Using headings and sub-headings adds useful information and helps make the text less intimidating by breaking it up. So, if you’re in the habit of inserting headings and sub-headings – that’s great!
What we’re focusing on in this session is maximizing the value of headings by making sure they’re meaningful to the reader.
Role of headings
Headings serve a number of important purposes, including:
- Serving as aids to navigation – they orient readers, helping them understand where they are in the document and within the author’s argument, explanation, or thesis.
- Summing up the writer’s thesis – this is one of the most important and overlooked uses for headings and sub-headings. By reading through the headings, the reader should be able to understand the author’s entire argument.
- Making the page look better – one way they do this is by adding white space. Varying headings’ font style, size, and colour can also add graphic interest to the page.
- Providing relief for the reader – they’re logical places for readers to pause. They also provide an easy-to-find place for readers to return to.
Misuses of heading
As I mentioned at the start of this session, headings can add useful information. A well-crafted heading distills – or summarizes in a few words – the information that follows. But headings are NOT a substitute for text. In other words, do not use the heading as a lead-in for the text that follows. (Beware: this happens a lot when people use bullet lists. We’ll talk about this again in the session on crafting vertical lists.)
Here’s an example of what I mean:
Honing Your Writing Skills Pays Dividends
Saving time is the biggest dividend. Whose time? Your readers’ time and yours….
In the example, the first sentence doesn’t make sense without reference to the heading. Put another way, the reader needs the information in the heading to make sense of the first sentence of the paragraph. Instead, the first sentence under the heading should read something like: Saving time is one of the biggest dividends from improving your writing.
One of the reasons it’s bad form to use headings as text-substitutes is because reviewers and editors sometimes tinker with headings. If the text below the heading depends on the heading to make sense, you’ll have to revise the text too. Can you say nightmare? Another reason it’s bad form to use headings as text-substitutes is because some readers simply skip headings – imagine their confusion!
Writing good headings
A good heading is both concise and informative. Many business writers I’ve worked with confuse concise with short. Concise means without unnecessary detail. Ensuring headings are short is not the goal. Indeed, of the two qualities, informative is really key.
Say, for example, you’re writing about your analysis of the pros and cons of a number of aspects of a transaction, including foreign investment. To help the reader easily identify different things you’ve analyzed, you decide to include sub-headings. One sub-heading you might include, therefore, is: “Foreign Investment”. That’s fine – it’s certainly better than no sub-heading. But, something like: “Risks of Foreign Investment” or “Benefits of Foreign Investment” is better. In this case, adding just a few extra words provides the reader with useful information about your conclusion with respect to foreign investments.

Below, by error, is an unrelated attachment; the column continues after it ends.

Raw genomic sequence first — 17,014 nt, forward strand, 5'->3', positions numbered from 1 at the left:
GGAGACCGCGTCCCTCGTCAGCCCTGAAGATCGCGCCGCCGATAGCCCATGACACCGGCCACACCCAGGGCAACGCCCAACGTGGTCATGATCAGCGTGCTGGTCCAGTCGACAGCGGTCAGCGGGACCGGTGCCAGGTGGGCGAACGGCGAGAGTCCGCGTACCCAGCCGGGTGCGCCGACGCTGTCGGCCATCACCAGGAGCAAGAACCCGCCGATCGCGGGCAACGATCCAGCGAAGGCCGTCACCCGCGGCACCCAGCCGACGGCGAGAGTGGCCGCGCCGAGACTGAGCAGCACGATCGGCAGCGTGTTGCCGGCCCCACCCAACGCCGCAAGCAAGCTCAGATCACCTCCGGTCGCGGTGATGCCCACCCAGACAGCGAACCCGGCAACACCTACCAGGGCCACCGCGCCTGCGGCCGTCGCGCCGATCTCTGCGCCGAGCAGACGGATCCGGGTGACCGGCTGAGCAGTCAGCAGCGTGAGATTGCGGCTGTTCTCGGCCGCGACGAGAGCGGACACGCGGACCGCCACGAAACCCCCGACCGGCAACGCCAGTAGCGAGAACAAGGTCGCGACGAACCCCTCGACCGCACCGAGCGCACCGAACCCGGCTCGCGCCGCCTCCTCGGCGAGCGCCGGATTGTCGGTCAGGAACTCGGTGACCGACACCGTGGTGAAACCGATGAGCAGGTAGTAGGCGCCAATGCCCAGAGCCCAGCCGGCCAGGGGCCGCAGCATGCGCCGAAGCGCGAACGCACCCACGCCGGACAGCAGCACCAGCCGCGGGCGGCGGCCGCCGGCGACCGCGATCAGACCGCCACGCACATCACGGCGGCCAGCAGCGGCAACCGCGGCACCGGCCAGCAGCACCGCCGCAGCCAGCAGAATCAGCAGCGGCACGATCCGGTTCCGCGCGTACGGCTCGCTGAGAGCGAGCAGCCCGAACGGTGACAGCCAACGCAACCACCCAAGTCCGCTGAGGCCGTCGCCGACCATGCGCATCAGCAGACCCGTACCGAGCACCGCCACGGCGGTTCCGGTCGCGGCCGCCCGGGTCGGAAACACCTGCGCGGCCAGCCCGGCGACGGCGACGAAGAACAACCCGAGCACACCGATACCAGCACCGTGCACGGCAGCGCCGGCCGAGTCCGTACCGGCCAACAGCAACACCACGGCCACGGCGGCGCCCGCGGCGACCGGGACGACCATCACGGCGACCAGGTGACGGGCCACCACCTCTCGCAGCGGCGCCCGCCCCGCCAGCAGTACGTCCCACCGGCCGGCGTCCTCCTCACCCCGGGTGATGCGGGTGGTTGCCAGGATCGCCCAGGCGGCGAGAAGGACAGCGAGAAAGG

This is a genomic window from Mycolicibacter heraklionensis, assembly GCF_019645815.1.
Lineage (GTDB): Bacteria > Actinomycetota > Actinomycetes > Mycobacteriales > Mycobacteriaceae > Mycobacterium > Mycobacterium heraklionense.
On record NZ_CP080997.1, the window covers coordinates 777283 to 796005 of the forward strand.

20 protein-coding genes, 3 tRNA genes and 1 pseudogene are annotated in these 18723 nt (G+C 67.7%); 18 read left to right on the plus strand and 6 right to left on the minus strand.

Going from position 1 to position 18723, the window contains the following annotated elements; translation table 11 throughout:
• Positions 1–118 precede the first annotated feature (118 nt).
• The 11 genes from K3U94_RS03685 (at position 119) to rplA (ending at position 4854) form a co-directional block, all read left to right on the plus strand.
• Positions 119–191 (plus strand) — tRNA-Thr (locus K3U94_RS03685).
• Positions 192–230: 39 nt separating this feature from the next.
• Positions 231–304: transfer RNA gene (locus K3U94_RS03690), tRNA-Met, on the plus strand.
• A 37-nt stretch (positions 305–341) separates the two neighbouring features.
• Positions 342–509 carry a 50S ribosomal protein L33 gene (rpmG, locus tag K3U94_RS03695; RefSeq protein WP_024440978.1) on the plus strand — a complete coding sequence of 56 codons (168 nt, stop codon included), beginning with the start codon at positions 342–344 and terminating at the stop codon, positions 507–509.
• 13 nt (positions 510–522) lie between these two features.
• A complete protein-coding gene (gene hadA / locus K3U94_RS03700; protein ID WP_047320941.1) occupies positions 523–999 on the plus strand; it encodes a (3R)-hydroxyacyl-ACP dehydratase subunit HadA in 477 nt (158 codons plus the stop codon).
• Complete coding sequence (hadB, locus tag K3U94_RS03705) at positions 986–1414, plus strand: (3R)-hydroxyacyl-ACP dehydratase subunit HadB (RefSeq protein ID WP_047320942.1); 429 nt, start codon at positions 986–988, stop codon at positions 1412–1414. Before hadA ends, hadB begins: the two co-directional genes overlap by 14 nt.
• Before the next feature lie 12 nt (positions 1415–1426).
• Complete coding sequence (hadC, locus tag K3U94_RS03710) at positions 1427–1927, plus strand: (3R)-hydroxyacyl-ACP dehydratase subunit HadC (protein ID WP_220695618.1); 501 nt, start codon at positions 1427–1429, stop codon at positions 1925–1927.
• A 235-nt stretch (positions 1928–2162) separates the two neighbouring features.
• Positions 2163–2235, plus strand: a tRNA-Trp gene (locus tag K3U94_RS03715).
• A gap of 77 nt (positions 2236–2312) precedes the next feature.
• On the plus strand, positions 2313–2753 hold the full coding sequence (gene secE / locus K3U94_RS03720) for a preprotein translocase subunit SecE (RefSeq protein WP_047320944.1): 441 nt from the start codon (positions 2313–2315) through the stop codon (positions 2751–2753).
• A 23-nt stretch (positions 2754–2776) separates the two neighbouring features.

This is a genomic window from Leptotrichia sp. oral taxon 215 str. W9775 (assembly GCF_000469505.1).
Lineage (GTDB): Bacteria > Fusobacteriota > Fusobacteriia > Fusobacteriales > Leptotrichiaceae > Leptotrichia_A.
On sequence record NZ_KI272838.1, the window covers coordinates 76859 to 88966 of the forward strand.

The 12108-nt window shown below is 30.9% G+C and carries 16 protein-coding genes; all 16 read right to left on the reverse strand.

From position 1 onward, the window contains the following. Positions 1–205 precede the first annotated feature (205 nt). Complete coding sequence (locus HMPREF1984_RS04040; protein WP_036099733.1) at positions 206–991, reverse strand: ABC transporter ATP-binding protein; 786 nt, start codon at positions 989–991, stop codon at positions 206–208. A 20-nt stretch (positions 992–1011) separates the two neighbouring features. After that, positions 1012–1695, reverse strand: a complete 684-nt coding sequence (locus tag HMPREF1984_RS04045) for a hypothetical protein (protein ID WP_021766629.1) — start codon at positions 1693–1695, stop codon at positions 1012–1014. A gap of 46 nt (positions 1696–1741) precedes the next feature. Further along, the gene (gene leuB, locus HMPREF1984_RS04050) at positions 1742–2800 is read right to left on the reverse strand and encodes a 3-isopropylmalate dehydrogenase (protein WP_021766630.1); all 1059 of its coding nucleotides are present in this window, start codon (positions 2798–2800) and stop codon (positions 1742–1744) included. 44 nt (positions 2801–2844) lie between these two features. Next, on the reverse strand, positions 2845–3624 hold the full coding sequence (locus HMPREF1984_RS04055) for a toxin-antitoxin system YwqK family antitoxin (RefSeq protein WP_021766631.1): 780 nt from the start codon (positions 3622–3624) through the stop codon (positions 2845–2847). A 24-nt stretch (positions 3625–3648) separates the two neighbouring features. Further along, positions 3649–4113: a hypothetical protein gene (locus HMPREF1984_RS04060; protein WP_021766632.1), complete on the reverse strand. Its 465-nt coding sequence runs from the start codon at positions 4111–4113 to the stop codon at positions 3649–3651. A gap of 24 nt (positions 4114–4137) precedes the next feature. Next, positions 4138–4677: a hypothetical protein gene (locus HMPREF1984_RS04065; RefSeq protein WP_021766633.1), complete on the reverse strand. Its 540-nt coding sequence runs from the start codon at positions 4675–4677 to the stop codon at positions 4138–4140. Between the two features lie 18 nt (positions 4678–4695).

Formatting headings and sub-headings
Some organizations have strict rules about heading and sub-heading formats. If your company has such rules, you probably don’t have much flexibility. But, if you can set your own heading formats, here are a few rules of thumb to keep in mind:
- Add sub-headings to draw the reader’s attention to details and to help readers locate specific ideas under a main heading.
- Be sure that readers can quickly distinguish between headings and sub-headings. You can do this a number of ways, such as by:
- using different fonts – perhaps a serif font (like Times New Roman) for headings and a sans serif font (like Ariel or Tahoma) for sub-headings;
- using different font sizes;
- using different colours;
- varying the line spacing before and after different heading levels
Avoid extreme indenting of sub-headings – some word processing templates indent sub-headings, with each subsequent sub-heading level indented a bit more. This can be awkward because readers’ eyes naturally look for text to start at the left margin. If you indent sub-headings very much from the left margin, the sub-heads get virtually lost.
What’s in it for you?
So far, we’ve talked a lot about how headings are useful to readers. Carefully crafted headings are also a great help to the writer. A quick read through the headings provides you with a great opportunity to consider:
- whether you’ve organized the information in a logical way, and
- whether there are any gaps in information that you might want to go back and address.
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